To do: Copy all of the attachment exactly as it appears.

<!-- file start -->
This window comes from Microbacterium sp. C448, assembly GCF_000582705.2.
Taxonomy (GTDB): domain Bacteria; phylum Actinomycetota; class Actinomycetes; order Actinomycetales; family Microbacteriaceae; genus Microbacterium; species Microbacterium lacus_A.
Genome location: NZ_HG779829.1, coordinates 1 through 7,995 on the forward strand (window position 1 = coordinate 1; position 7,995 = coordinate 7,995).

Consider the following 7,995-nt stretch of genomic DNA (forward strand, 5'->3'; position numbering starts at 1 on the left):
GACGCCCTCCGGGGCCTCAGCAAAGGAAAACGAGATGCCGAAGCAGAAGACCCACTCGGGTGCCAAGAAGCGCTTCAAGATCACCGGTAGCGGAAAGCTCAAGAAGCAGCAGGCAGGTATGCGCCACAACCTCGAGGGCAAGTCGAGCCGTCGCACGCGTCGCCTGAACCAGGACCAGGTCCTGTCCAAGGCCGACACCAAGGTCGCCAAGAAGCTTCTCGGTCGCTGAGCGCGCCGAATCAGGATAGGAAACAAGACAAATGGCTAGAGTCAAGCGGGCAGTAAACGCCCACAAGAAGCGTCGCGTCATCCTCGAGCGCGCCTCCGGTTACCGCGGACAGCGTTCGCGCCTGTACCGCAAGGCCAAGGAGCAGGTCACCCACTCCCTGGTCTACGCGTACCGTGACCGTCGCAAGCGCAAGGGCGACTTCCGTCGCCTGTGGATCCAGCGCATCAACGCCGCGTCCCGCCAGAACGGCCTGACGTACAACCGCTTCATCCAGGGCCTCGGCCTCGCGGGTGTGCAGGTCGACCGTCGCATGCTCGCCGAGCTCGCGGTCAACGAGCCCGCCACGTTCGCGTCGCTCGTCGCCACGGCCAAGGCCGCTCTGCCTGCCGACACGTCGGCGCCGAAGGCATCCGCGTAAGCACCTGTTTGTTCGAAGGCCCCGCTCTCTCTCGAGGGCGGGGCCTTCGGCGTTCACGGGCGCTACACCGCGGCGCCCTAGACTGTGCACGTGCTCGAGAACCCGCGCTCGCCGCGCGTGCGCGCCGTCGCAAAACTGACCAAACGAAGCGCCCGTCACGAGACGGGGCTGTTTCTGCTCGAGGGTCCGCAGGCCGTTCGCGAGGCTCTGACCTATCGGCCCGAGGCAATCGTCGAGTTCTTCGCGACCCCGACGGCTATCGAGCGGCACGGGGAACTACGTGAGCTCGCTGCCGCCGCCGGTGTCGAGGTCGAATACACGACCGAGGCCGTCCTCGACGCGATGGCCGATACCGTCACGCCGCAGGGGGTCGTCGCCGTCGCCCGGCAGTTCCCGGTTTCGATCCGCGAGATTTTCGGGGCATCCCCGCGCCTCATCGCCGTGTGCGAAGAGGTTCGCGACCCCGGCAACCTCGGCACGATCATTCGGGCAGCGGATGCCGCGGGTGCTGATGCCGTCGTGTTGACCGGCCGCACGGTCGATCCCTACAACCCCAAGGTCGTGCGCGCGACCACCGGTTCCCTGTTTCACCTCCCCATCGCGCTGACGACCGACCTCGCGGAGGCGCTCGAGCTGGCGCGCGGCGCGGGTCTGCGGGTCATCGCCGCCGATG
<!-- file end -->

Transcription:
This window comes from Microbacterium sp. C448, assembly GCF_000582705.2.
Taxonomy (GTDB): domain Bacteria; phylum Actinomycetota; class Actinomycetes; order Actinomycetales; family Microbacteriaceae; genus Microbacterium; species Microbacterium lacus_A.
Genome location: NZ_HG779829.1, coordinates 1 through 7,995 on the forward strand (window position 1 = coordinate 1; position 7,995 = coordinate 7,995).

Consider the following 7,995-nt stretch of genomic DNA (forward strand, 5'->3'; position numbering starts at 1 on the left):
GACGCCCTCCGGGGCCTCAGCAAAGGAAAACGAGATGCCGAAGCAGAAGACCCACTCGGGTGCCAAGAAGCGCTTCAAGATCACCGGTAGCGGAAAGCTCAAGAAGCAGCAGGCAGGTATGCGCCACAACCTCGAGGGCAAGTCGAGCCGTCGCACGCGTCGCCTGAACCAGGACCAGGTCCTGTCCAAGGCCGACACCAAGGTCGCCAAGAAGCTTCTCGGTCGCTGAGCGCGCCGAATCAGGATAGGAAACAAGACAAATGGCTAGAGTCAAGCGGGCAGTAAACGCCCACAAGAAGCGTCGCGTCATCCTCGAGCGCGCCTCCGGTTACCGCGGACAGCGTTCGCGCCTGTACCGCAAGGCCAAGGAGCAGGTCACCCACTCCCTGGTCTACGCGTACCGTGACCGTCGCAAGCGCAAGGGCGACTTCCGTCGCCTGTGGATCCAGCGCATCAACGCCGCGTCCCGCCAGAACGGCCTGACGTACAACCGCTTCATCCAGGGCCTCGGCCTCGCGGGTGTGCAGGTCGACCGTCGCATGCTCGCCGAGCTCGCGGTCAACGAGCCCGCCACGTTCGCGTCGCTCGTCGCCACGGCCAAGGCCGCTCTGCCTGCCGACACGTCGGCGCCGAAGGCATCCGCGTAAGCACCTGTTTGTTCGAAGGCCCCGCTCTCTCTCGAGGGCGGGGCCTTCGGCGTTCACGGGCGCTACACCGCGGCGCCCTAGACTGTGCACGTGCTCGAGAACCCGCGCTCGCCGCGCGTGCGCGCCGTCGCAAAACTGACCAAACGAAGCGCCCGTCACGAGACGGGGCTGTTTCTGCTCGAGGGTCCGCAGGCCGTTCGCGAGGCTCTGACCTATCGGCCCGAGGCAATCGTCGAGTTCTTCGCGACCCCGACGGCTATCGAGCGGCACGGGGAACTACGTGAGCTCGCTGCCGCCGCCGGTGTCGAGGTCGAATACACGACCGAGGCCGTCCTCGACGCGATGGCCGATACCGTCACGCCGCAGGGGGTCGTCGCCGTCGCCCGGCAGTTCCCGGTTTCGATCCGCGAGATTTTCGGGGCATCCCCGCGCCTCATCGCCGTGTGCGAAGAGGTTCGCGACCCCGGCAACCTCGGCACGATCATTCGGGCAGCGGATGCCGCGGGTGCTGATGCCGTCGTGTTGACCGGCCGCACGGTCGATCCCTACAACCCCAAGGTCGTGCGCGCGACCACCGGTTCCCTGTTTCACCTCCCCATCGCGCTGACGACCGACCTCGCGGAGGCGCTCGAGCTGGCGCGCGGCGCGGGTCTGCGGGTCATCGCCGCCGATG